Can the hospital go it alone?

Approval from the South Bruce Grey Health Centre (SBGHC) board is the main hurdle standing in the way of Kincardine Hospital leaving its amalgamation with the hospitals in Durham, Chesley and Walkerton.

“(You can examine the pros and cons of a stand-alone hospital) if you wish,” said SBGHC CEO Paul Davies. “But make sure it’s with the latest knowledge of where health care is going.”

The board said Kincardine could de-amalgamate if the board votes to support the move and the request is forwarded to the Local Health Integration Network (LHIN) before being passed on to the Ministry of Health and Long-Term Care.

Davies said the current amalgamation does have benefits for Kincardine. The hospital benefits from a sharing of equipment and technologies. The municipality benefits from a sharing of administration costs among the four sites.


A communication problem

Following a meeting of Huron-Bruce mayors Friday morning, I chatted with MPP Carol Mitchell and Huron-Kinloss mayor Mitch Twolan.

One of the subjects that came up was the Friday afternoon meeting to discuss the future of health care in Kincardine.

Mitchell mentioned that there are eight hospitals in Huron-Bruce, but all the complaints seem to come from here.

She believes there is a communication problem.

She’s correct in that assessment.

At that meeting Friday afternoon, the doctors asked the hospital board for CEO Paul Davies’ head, on a platter no doubt.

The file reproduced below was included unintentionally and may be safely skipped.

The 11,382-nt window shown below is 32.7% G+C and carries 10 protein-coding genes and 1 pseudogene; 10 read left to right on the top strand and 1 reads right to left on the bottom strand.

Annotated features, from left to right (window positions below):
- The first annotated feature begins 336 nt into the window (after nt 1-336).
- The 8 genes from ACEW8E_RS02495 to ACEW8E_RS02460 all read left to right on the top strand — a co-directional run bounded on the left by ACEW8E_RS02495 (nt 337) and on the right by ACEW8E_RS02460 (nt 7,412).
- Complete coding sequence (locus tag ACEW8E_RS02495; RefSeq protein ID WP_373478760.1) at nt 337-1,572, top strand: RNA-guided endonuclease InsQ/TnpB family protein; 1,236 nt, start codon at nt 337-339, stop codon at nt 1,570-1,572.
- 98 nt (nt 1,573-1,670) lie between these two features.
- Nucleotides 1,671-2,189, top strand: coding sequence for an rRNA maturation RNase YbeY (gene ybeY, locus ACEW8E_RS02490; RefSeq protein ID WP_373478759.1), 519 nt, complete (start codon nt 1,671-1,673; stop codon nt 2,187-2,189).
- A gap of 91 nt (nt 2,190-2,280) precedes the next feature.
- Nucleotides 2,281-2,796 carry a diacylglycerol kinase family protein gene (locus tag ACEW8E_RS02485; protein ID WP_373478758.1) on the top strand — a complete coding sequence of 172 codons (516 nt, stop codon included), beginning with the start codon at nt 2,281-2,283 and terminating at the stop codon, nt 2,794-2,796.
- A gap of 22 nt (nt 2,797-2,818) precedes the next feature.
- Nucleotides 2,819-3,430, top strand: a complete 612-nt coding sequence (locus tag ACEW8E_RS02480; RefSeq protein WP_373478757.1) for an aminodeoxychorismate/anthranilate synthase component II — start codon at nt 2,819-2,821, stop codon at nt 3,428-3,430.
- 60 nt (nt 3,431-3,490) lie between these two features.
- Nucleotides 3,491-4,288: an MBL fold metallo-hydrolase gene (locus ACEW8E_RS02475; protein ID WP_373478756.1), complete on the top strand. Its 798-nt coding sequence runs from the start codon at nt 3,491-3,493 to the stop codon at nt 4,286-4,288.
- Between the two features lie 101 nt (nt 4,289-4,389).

Under attack, Davies and the board representatives left the meeting after making their presentation.

I doubt if the meeting was the time and place to call for Davies’ head. However, the doctors made one thing very clear - there is a communication problem.


Woman located

South Bruce OPP have found a Kincardine woman who had been reported missing since Wednesday, Oct. 29.

Sarah Davey, 23 contacted her family Sunday and has advised that she is okay.


Clinic meeting postponed

Kincardine council will have to wait a little longer to have its say on the future of the community medical clinic.

Councillors and staff were to meet with Parkin Architects in a special meeting Monday night (Nov. 3). The meeting was postponed last Thursday.

According to the municipality, the postponement was made on the recommendation of the architects.

In September, Parkin Architects presented council with a tentative plan for a clinic addition. The project would have cost $5-million and was significantly bigger than council anticipated. The special meeting was called to lay out the municipality’s expectations for the building and set a cost limit of $2.25-million.

The meeting has not been rescheduled at this time.


KDSS season ends in semis

Junior girls upset by Walkerton

The season came to an end this morning for the Kincardine District Secondary School junior girls soccer team.

Steph Thompson watches the season slip away for the KDSS junior girls soccer team this morning at the Davidson Centre. Thompson and the Knights were defeated 5-1 by Walkerton District in the BAA semi-finals. (Josh Howald photo)

The favoured Knights were beaten soundly, 5-1, by the Walkerton District Seecondary School Raiders earlier this morning. It was one of two BAA semi-final games that were played at the Davidson Centre in Kincardine.